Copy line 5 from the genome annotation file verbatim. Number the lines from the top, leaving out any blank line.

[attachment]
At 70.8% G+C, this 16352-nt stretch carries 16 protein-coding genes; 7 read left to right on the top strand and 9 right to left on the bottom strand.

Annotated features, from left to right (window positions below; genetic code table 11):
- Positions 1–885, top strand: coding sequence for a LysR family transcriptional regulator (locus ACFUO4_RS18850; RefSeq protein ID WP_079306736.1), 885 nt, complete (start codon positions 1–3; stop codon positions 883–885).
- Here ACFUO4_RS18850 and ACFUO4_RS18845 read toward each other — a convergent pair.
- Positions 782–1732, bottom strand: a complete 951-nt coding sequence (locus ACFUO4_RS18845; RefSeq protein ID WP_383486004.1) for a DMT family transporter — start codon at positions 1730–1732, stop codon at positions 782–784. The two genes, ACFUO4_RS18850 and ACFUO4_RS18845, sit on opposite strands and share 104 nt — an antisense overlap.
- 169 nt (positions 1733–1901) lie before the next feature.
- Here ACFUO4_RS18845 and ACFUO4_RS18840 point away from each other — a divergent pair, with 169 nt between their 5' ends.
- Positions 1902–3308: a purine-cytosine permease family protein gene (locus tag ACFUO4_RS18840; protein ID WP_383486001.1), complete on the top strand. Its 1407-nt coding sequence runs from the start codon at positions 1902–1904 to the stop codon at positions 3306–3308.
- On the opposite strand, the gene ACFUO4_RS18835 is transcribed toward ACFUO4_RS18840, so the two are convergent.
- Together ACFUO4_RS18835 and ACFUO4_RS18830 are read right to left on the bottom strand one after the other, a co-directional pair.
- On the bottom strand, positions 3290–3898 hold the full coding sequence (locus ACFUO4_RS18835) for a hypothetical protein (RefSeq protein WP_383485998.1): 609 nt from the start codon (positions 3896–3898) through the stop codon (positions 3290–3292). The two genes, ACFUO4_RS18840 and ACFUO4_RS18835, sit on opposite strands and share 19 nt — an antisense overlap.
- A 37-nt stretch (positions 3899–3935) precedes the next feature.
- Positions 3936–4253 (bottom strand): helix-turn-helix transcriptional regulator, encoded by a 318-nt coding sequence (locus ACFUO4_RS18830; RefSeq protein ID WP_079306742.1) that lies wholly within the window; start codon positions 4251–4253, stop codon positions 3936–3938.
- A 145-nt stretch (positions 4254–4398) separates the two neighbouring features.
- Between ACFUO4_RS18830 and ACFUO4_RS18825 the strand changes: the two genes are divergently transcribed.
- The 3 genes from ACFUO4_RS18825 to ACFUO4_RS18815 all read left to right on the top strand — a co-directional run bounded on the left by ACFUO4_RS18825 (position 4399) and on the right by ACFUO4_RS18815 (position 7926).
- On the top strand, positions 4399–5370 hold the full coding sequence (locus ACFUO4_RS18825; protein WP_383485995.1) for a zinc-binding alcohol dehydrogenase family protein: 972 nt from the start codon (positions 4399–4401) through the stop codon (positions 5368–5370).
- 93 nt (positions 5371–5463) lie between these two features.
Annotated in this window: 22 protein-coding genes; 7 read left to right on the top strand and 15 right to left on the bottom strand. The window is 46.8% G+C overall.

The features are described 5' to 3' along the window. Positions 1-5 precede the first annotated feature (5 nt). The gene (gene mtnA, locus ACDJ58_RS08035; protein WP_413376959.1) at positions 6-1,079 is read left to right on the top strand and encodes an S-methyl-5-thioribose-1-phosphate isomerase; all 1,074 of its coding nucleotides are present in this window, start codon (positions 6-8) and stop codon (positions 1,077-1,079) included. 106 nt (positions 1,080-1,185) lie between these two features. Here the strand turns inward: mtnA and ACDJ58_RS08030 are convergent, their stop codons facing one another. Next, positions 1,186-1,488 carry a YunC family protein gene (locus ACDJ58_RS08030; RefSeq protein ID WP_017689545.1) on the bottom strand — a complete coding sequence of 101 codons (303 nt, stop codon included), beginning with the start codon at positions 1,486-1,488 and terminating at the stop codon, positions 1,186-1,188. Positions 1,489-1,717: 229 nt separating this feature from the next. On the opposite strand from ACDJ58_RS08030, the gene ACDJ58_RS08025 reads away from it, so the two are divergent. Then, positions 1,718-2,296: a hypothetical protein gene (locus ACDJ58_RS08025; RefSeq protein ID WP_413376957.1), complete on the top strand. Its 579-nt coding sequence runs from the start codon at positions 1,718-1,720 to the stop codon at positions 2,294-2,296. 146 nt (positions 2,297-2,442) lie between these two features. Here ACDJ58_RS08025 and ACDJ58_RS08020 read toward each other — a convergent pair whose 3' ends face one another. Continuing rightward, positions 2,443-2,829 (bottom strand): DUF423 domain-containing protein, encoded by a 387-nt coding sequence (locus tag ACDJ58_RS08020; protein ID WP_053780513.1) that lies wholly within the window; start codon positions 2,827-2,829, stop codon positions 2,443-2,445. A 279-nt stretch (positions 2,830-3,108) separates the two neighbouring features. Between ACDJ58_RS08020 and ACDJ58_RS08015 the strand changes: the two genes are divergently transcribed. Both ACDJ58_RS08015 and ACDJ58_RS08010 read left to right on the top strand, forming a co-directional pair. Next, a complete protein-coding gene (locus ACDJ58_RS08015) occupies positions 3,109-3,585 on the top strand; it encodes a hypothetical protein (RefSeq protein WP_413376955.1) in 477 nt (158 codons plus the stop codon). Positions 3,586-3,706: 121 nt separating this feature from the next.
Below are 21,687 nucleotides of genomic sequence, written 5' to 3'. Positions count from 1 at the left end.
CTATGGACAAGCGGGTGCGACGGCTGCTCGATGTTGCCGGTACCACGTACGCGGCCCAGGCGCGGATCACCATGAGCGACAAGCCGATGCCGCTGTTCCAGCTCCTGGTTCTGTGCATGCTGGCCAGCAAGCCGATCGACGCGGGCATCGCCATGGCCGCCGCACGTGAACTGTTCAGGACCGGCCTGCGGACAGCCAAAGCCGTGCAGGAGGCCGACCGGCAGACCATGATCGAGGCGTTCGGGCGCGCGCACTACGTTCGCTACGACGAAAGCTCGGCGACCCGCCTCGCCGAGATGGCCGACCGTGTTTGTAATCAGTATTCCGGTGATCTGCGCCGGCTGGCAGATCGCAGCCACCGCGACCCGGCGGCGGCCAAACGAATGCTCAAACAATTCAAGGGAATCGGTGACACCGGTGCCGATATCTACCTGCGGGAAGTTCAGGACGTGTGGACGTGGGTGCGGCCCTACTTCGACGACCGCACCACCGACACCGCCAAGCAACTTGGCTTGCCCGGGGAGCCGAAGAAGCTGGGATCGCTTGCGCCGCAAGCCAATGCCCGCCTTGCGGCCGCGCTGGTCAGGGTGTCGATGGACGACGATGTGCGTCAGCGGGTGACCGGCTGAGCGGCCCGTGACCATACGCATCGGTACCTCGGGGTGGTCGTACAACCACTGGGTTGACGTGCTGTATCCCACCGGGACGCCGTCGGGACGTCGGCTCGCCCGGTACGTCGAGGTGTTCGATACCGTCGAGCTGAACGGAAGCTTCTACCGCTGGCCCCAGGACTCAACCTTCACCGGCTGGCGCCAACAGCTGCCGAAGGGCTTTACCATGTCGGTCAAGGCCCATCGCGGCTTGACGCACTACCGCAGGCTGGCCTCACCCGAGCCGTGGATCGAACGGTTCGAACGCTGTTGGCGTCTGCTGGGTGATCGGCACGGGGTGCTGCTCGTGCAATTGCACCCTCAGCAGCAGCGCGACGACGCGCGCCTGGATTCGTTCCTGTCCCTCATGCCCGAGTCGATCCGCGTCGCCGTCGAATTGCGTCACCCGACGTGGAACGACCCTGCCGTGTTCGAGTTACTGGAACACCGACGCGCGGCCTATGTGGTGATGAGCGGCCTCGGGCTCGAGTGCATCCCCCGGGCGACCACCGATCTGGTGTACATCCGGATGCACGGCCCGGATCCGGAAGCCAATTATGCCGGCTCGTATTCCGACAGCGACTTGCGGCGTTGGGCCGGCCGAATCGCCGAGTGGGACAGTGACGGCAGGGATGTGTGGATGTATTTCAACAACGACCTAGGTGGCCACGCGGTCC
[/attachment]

- Positions 782–1732, bottom strand: a complete 951-nt coding sequence (locus ACFUO4_RS18845; RefSeq protein ID WP_383486004.1) for a DMT family transporter — start codon at positions 1730–1732, stop codon at positions 782–784. The two genes, ACFUO4_RS18850 and ACFUO4_RS18845, sit on opposite strands and share 104 nt — an antisense overlap.